An Event Apart: Comps vs. Code Couples’ Therapy

by Luke Wroblewski December 8, 2009

Ethan Marcotte's Comps vs. Code: Couples’ Therapy talk at An Event Apart San Francisco walked through some case studies and lessons of collaboration between Web site designers and developers.

  • Titles on business cards don’t always explain what people do. Many people integrate design and development in their work.
  • Four Ds: discovery phase (immersion in problem and needs), design (create comps), development (turn graphics into code), delivery (publish to site)
  • During translation from design to development, designers often worry something will change.
  • A successful Web design focuses on the process of transition but we usually call these handoffs. It’s the wrong implication.
  • Some mock-ups are designed for getting client approval and discussion not for final production. As a result, questions may come up about what happens when pages are experienced in different circumstances (screen sizes, browsers, etc.).
  • Include developers in early phases of the project so they can begin thinking about how to solve coding problems. Sitting in design reviews can get developers thinking about questions that may come up and gets them invested in the design.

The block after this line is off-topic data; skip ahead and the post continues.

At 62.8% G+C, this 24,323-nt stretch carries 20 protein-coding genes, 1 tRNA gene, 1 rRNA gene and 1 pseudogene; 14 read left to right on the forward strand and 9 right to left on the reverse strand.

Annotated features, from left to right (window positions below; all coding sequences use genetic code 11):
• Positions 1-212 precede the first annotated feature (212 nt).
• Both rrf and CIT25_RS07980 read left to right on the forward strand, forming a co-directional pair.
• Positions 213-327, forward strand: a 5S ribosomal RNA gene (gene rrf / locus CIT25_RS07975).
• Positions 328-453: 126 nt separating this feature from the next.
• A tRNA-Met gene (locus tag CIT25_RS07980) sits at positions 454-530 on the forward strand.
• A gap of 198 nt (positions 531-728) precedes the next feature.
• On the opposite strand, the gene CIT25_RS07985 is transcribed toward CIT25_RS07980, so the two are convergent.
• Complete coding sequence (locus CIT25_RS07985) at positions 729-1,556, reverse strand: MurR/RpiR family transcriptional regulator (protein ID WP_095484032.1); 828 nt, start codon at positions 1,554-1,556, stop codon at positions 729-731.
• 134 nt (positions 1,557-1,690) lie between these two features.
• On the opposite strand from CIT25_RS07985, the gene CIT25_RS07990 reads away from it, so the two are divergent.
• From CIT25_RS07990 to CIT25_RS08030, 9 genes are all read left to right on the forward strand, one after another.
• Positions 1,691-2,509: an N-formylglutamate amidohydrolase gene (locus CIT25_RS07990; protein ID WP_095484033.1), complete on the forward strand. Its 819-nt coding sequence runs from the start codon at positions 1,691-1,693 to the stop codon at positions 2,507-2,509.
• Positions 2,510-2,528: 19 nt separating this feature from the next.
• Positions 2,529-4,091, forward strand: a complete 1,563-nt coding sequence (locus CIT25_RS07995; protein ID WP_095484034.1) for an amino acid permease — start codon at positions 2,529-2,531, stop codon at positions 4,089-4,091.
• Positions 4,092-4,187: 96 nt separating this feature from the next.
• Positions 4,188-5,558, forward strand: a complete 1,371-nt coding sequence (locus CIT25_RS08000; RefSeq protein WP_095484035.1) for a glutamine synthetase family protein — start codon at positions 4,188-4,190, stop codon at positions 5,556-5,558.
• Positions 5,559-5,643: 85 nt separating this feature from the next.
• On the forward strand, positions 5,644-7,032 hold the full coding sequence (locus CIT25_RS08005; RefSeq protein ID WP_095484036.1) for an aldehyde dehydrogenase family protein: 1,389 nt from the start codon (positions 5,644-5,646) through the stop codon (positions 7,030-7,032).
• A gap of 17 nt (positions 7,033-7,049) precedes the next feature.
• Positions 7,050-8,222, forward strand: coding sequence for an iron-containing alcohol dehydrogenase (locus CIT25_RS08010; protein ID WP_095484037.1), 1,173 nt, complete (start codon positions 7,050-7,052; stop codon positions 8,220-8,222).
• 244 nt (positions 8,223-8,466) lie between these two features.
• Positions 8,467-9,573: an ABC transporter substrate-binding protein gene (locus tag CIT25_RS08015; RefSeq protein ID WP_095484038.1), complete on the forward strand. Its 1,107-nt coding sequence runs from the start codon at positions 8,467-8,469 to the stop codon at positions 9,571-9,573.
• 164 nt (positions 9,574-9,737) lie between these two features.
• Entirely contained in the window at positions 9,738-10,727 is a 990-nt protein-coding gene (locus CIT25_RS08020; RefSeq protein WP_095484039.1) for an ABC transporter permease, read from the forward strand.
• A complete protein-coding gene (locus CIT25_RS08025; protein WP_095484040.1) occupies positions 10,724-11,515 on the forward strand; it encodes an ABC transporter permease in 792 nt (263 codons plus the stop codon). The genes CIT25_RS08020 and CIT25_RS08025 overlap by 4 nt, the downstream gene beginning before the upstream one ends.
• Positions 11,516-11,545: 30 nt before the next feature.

• Good layering in Photoshop can help developers make sense of design decisions. Can even set up hierarchies in Photoshop to show how elements are related.
  • Make sure there is adequate time in the schedule for designing the various states of elements. Variations and states of a design need to be created and shared with development team.
  • CSS-only drop down menus: "son of suckerfish" technique positions menu items off screen until they are accessed.
  • After every phase, have time set aside to review designs with developers to make sure things can get built.
  • Just because something is simple does not mean it should be disregarded. Simple things can be enhanced to be beautiful.
  • There’s no such thing as too many details. Extra artwork can help ensure development accurately reflects the design.
  • The details of what works will be specific to your team. Communication is what makes great teams work.
  • The tools you use are much less important then how you work together. Frank discussions about mistakes can help you learn from them.